February 17, 2012 · Posted in: General
IN THE PHILIPPINES, a journalist can be thrown in jail for what he writes or says, no matter if it is factual or correct, so long as he fails to prove the absence of malice.
This is a curious and unfortunate fact of life for members of the fourth estate in a country long touted to have one of the freest presses in Asia.
This, Davao broadcaster Alexander Adonis learned the hard way. Adonis spent more than two years in a jail cell for reading on air a newspaper report of a scandal allegedly involving a local politician.
Late last year, Adonis finally got justice – belated certainly, but justice nonetheless.
In October 2011, United Nations Human Rights Committee declared that Adonis’s rights under the Optional Protocol to the International Covenant on Civil and Political Rights (ICCPR) were violated, and the Philippines is obliged to compensate him for his incarceration. Interestingly, the Philippines is also the only country in Southeast Asia that ratified the Optional Protocol to the ICCPR.
The UN body further declared that the Philippines is “also under an obligation to take steps to prevent similar violations in the future, including by reviewing the relevant libel legislation.”
The ruling is considered groundbreaking as it is the first decision by the UN body that categorically states Philippine libel law to be incompatible with freedom of expression under international law. It declared that the Philippines is “under an obligation to take steps to prevent similar violations in the future, including by reviewing the relevant libel legislation.”
What this means is that the UN is now telling the Philippine government to take immediate steps to decriminalize the crime of libel.
The ruling also paves the way for other journalists who have been jailed in the past to claim compensation for their imprisonment. The Philippines, said the UN ruling, is under the obligation to provide Adonis with “adequate compensation for the time spent in prison.”
The UN ruling was based on a case filed by Atty. Harry Roque of the Center for International Law in behalf of Adonis. Roque argued that the conviction of Adonis was a violation of his right to free expression. His jail sentence was also an unreasonable kind of punishment for the crime of libel, Roque argued.
For Adonis, it all began in July 2001, when he read a newspaper report about a prominent lawmaker’s alleged “illicit” affair with a married woman in his radio program. Three months later, Adonis was charged with libel by the lawmaker, then House Majority Leader Prospero Nograles who would eventually assume the Speakership of the lower chamber.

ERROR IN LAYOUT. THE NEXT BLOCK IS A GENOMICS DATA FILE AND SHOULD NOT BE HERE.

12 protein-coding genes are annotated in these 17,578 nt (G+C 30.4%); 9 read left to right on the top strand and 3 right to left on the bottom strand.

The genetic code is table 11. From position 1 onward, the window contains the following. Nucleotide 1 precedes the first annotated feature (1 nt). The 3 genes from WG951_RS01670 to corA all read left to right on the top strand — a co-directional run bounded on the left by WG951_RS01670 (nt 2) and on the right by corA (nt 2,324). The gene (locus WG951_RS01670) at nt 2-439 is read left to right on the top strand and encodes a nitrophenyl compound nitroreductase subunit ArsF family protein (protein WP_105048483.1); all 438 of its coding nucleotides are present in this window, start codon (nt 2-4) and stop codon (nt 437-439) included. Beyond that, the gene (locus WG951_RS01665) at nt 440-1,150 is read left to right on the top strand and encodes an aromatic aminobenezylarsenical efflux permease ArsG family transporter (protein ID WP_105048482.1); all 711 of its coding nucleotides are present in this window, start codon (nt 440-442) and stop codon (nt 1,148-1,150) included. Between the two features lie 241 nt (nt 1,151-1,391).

Without the benefit of competent legal counsel nor substantial financial backing, the Davao City regional Trial Court convicted Adonis of libel – a criminal offense in the Philippines — and sentenced him to four-and-a-half years in prison in January 2007. He served two years of his sentence behind bars during which time he suffered sleepless nights worrying about his survival in prison and his children’s schooling. He also battled with tuberculosis, which he acquired in jail.
He completed the rest of his sentence on probation.
In 2008, during Adonis’s second year in jail, lawyer Harry L. Roque Jr. of the Center for International Law (CENTERLAW) elevated the case to the United Nations Human Rights Committee (UNHRC), arguing that Adonis’s conviction is “an unlawful restriction of his right to freedom of expression.”
The UN ruling was handed down late last year. Then, in a roundtable discussion with journalists and media groups at the University of the Philippines College of Law today, Adonis took center stage to talk about his plight, the success of his crusade, and its implications on other Filipino journalists.
UNHRC gave the Philippines 180 days to submit a report in measures it had taken to address the concerns raised in the ruling.
While the UNHRC decision might be a belated victory for Adonis, it is considered a huge victory for decriminalizing libel – currently one of the major impediments to freedom of expression.
Adonis, who is now back on board hosting two daily programs over RMN Davao, says he is as hard-hitting as ever. He says, “Kung ako ay bumagsak dahil sa pagkabilanggo, mawawalan ng panghahawakan ang mga kasamahan ko sa trabahong ito para kunin ang katotohanan at ipaalam sa taong-bayan.” (If I let myself be defeated by my imprisonment, my colleagues will have nothing to hold on to in continuing to pursue the truth and let the public know.)